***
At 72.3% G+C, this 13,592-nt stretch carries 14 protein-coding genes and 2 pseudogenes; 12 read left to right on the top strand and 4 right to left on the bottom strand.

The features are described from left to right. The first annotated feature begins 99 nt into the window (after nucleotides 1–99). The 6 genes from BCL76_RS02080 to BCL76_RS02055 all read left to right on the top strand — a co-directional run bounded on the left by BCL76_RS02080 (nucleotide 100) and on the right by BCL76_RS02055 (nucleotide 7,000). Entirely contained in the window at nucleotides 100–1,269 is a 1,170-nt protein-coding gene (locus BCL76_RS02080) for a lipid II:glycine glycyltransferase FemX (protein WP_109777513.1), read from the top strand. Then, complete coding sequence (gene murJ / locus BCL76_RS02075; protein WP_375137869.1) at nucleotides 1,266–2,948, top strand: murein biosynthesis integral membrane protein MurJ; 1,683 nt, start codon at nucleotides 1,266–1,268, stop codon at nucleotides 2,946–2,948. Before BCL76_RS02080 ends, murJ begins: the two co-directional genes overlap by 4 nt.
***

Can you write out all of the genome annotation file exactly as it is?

At 72.3% G+C, this 13,592-nt stretch carries 14 protein-coding genes and 2 pseudogenes; 12 read left to right on the top strand and 4 right to left on the bottom strand.

The features are described from left to right. The first annotated feature begins 99 nt into the window (after nucleotides 1–99). The 6 genes from BCL76_RS02080 to BCL76_RS02055 all read left to right on the top strand — a co-directional run bounded on the left by BCL76_RS02080 (nucleotide 100) and on the right by BCL76_RS02055 (nucleotide 7,000). Entirely contained in the window at nucleotides 100–1,269 is a 1,170-nt protein-coding gene (locus BCL76_RS02080) for a lipid II:glycine glycyltransferase FemX (protein WP_109777513.1), read from the top strand. Then, complete coding sequence (gene murJ / locus BCL76_RS02075; protein WP_375137869.1) at nucleotides 1,266–2,948, top strand: murein biosynthesis integral membrane protein MurJ; 1,683 nt, start codon at nucleotides 1,266–1,268, stop codon at nucleotides 2,946–2,948. Before BCL76_RS02080 ends, murJ begins: the two co-directional genes overlap by 4 nt.